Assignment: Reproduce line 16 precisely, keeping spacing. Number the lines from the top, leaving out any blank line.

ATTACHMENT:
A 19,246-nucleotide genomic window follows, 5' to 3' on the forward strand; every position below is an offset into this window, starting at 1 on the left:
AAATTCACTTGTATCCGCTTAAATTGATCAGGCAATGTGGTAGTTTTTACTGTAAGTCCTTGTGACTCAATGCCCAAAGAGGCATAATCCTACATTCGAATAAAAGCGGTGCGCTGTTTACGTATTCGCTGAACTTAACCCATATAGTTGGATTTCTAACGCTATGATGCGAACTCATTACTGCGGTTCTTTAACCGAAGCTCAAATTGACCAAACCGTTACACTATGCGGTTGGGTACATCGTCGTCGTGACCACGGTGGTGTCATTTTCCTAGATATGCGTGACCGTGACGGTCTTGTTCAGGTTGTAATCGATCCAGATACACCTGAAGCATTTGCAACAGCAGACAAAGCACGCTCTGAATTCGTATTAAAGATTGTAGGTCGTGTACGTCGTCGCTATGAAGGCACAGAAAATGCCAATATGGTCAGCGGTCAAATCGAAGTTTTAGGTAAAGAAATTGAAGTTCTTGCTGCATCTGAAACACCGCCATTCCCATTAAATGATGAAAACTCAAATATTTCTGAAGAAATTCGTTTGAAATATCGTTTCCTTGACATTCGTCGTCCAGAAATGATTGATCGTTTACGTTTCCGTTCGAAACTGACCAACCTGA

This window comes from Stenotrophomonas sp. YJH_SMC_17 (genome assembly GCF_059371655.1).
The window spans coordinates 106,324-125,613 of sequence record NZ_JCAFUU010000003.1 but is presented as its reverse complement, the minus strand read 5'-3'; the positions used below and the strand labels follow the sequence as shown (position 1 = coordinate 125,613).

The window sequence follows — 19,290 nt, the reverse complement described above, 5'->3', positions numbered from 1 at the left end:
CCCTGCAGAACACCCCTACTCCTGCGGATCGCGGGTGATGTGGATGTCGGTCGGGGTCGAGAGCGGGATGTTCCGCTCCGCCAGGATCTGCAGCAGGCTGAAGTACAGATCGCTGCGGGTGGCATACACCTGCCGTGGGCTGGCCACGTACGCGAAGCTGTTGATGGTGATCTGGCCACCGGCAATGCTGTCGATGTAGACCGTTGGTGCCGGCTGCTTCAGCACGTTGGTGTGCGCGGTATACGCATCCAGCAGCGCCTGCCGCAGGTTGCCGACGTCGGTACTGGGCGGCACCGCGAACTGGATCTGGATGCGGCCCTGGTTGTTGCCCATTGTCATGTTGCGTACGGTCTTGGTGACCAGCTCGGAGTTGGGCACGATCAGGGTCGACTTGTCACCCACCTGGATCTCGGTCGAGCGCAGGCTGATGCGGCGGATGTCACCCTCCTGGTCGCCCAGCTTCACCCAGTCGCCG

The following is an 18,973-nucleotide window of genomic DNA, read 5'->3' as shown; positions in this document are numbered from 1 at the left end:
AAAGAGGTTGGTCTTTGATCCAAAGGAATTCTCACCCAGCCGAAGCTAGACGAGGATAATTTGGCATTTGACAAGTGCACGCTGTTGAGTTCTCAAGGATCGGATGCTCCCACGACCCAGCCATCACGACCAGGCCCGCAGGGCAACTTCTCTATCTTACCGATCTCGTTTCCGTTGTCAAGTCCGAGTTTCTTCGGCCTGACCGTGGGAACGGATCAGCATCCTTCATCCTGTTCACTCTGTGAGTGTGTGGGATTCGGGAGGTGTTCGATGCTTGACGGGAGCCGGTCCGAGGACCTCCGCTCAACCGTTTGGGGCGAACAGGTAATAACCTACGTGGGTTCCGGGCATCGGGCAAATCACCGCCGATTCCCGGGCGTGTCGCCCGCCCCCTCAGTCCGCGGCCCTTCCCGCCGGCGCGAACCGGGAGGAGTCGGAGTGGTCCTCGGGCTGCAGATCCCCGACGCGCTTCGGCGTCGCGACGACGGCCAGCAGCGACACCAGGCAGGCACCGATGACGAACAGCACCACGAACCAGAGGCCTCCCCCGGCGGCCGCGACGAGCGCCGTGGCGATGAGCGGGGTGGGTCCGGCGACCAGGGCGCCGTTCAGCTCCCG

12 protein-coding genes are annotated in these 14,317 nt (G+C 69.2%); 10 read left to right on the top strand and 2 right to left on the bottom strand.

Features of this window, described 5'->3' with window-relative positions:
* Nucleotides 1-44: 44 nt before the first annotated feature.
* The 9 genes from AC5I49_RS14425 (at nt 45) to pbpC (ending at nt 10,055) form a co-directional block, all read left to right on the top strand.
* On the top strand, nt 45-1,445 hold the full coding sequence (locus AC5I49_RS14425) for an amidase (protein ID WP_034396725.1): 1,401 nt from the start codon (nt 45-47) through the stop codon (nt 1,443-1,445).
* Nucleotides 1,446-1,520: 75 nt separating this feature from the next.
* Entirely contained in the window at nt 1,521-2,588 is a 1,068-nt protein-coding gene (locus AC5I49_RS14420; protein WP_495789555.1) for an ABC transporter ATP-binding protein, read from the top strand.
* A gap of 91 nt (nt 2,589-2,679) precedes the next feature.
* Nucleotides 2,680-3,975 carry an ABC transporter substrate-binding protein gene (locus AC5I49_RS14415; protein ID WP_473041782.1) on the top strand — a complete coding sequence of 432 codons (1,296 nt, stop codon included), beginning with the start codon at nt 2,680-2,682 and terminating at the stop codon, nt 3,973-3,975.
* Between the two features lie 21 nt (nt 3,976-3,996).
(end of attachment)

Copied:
* A gap of 91 nt (nt 2,589-2,679) precedes the next feature.